Ineos still have a ‘British heart’, insists Brailsford
Team principal hits back as Froome and Thomas miss Tour McLaren to end involvement in WorldTour after two years
Sir Dave Brailsford has rejected suggestions that Ineos have “turned their backs” on British riders in the wake of their decision to jettison Chris Froome and Geraint Thomas from this year’s Tour de France squad. Brailsford said that, on the contrary, he was looking at “developing a new project” based around supporting the best young talent in the country.
Three days out from the start of this year’s race in the French Riviera, where the Colombian Egan Bernal will spearhead the team’s attempts to win their eighth maillot jaune in nine years, Brailsford was adamant his team still had a “British heart” at its core.
Luke Rowe, of Wales, will be the only British rider in Ineos’s eightman line-up this year, with an Ecuadorean, Richard Carapaz, and a Russian, Pavel Sivakov, playing the main supporting roles alongside Bernal, last year’s winner.
It is the first time the team have gone to a Tour without a Briton either leading or co-leading after a decade of supporting first Sir Bradley Wiggins, then Froome, then Thomas.
Brailsford, who was speaking from OGC Nice’s football stadium, where his team yesterday officially changed their name to the Ineos Grenadiers after the 4x4 vehicle developed by Sir Jim Ratcliffe’s petrochemicals company, said he was looking to redress the balance.
“It may feel like we’re turning our back on British cycling, but it’s actually the opposite,” he insisted. “We are a team with a British heart and while we have become more international, I guess, what we are not doing is turning our backs in any way, shape or form on British cycling. I’m very much looking to develop a new project based around supporting young [British] talent.”
Ineos last week announced the signing of Bury-born Adam Yates from Mitchelton-Scott. The 28-year-old finished fourth at the Tour in 2016, when he won the best young rider jersey. And while that remains his best grand tour finish, his twin, Simon, has won the Vuelta a Espana. Brailsford believes Ineos can help Adam to become a grand tour winner, too, in time.
He also cited young riders such as Tom Pidcock and Ethan Hayter, who is already on Ineos’s books.
“You know we had that generation of wonderful British talent that came through, with Cav [Mark Cavendish], G [Thomas], Swifty [Ben Swift], all those guys, and there’s a good bunch of talented British riders dotted around various teams at the minute.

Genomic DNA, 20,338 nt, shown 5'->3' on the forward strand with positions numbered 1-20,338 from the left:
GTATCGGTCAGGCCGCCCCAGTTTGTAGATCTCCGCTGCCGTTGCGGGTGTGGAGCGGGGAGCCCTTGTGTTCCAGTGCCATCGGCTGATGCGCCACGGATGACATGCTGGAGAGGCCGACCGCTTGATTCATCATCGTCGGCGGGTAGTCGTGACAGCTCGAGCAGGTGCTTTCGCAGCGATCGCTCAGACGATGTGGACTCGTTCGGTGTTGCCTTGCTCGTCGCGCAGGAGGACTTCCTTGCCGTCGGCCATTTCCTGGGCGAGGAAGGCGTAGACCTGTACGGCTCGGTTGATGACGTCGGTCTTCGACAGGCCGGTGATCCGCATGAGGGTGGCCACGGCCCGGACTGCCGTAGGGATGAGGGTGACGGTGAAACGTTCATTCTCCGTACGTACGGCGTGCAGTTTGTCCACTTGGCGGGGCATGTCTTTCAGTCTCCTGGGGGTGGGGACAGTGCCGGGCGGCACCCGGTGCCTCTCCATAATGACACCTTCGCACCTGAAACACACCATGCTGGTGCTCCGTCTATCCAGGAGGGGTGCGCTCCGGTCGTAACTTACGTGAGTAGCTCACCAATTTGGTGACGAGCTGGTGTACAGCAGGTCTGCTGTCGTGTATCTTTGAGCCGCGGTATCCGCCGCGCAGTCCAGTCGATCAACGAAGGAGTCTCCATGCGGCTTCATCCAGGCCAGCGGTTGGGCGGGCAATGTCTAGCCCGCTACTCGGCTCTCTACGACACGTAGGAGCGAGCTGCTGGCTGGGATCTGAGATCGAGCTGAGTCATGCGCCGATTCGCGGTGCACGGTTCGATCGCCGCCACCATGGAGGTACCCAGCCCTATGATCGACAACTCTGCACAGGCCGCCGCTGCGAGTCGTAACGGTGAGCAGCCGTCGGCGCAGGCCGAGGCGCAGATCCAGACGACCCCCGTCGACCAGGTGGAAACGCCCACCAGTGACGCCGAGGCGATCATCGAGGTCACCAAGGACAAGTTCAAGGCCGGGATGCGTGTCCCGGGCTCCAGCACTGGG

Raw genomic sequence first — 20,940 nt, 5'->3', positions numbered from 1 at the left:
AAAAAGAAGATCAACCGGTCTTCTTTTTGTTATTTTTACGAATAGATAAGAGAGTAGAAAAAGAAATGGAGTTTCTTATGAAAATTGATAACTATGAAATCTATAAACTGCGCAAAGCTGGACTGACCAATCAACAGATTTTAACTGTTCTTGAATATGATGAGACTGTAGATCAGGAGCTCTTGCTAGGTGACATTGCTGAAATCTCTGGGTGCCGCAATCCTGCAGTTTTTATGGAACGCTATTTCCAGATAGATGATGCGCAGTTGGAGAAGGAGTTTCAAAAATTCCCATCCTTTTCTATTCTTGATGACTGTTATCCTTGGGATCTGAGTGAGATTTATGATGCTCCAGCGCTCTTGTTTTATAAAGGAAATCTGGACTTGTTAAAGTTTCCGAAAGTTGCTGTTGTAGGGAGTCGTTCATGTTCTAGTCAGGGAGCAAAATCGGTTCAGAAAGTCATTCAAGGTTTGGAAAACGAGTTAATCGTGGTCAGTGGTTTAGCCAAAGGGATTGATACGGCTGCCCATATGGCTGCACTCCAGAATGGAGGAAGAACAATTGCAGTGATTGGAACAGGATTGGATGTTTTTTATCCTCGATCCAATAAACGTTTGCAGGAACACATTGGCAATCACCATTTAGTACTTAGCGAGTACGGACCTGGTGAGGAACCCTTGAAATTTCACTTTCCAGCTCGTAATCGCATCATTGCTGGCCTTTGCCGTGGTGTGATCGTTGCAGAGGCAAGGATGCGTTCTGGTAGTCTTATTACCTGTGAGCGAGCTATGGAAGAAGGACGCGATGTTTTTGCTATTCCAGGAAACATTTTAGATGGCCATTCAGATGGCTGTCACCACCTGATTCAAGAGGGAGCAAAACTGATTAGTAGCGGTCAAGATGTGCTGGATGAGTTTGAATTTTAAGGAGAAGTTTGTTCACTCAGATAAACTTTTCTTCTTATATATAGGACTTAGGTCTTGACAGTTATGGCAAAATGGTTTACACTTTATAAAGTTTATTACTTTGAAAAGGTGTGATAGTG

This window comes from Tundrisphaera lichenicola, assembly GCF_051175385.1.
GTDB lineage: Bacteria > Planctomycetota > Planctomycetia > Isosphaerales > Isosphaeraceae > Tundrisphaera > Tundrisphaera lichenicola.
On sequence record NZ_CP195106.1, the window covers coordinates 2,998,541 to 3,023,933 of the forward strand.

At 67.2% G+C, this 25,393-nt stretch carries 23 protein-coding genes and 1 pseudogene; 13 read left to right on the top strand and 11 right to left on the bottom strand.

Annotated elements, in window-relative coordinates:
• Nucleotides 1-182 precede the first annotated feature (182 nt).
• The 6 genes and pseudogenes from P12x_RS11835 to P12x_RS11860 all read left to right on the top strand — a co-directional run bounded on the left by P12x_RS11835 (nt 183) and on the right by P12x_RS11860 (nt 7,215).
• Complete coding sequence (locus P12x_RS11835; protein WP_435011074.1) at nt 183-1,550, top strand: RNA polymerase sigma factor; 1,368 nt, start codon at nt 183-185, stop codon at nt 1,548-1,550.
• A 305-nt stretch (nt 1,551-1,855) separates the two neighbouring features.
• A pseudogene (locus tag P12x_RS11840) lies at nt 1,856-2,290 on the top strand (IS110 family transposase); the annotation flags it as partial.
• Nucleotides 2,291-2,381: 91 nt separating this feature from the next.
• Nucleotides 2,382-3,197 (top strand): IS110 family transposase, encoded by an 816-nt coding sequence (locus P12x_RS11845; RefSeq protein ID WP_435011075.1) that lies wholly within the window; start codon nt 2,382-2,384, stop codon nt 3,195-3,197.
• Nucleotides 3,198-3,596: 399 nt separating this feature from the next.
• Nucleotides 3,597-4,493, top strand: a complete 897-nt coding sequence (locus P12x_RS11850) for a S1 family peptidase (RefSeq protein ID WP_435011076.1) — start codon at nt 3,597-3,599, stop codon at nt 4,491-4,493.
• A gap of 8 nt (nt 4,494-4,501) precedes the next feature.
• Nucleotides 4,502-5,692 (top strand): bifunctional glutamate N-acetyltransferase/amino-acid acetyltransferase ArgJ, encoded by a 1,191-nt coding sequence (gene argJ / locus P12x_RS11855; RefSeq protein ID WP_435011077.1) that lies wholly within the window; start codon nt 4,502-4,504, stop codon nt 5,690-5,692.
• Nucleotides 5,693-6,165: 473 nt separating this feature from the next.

“So I think while we have had that British contingent for the last few years, we want to push now in terms of British development, and make sure the British success we’ve had in cycling is continued. If anything, we’re turning more towards British cycling, engaging more with it, than the opposite.”
Brailsford also rejected suggestions that either Froome or Thomas had been “dropped” by Ineos. Neither was in Tour-winning shape, he said, so it made sense to repurpose their seasons around the Vuelta a Espana and Giro d’Italia respectively. Brailsford said both men took the news well.
As far as this year’s Tour is concerned, Brailsford said his team would be going in with an attitude of “nothing to lose”, whereas rivals Jumbo-Visma and Groupama-FDJ would be “feeling the pressure.”
“Yes, we’ve got some older, experienced heads around them, but we have a mix of young guys who could do another 10 Tours,” he said. “The fact that Egan has already won it means the pressure is not on him. Whereas if you’ve never won the Tour, and you’re 30 years old and you think this is your chance, I think the pressure is on you.
“For me, the Roglics [Primoz Roglic], the Dumoulins [Tom Dumoulin], the Pinots [Thibaut Pinot] … time is passing them by. They need to win it now or they’re never going to win it.”
Meanwhile, it was announced yesterday that McLaren’s involvement in WorldTour cycling would end after just two years.
The iconic car-maker’s co-sponsorship of the former BahrainMerida team was touted as a challenge to the dominant Team Ineos, with Rod Ellingworth joining as team principal and Cavendish one of the marquee signings.
But in a statement the team, bankrolled by the Bahrain royal family, said McLaren was “returning its focus to four wheels”. McLaren has suffered huge losses during the Covid-19 crisis, making about 1,200 positions redundant.
Next generation: Sir Dave Brailsford, pictured (right) with Chris Froome, said Ineos remained committed to developing British cyclists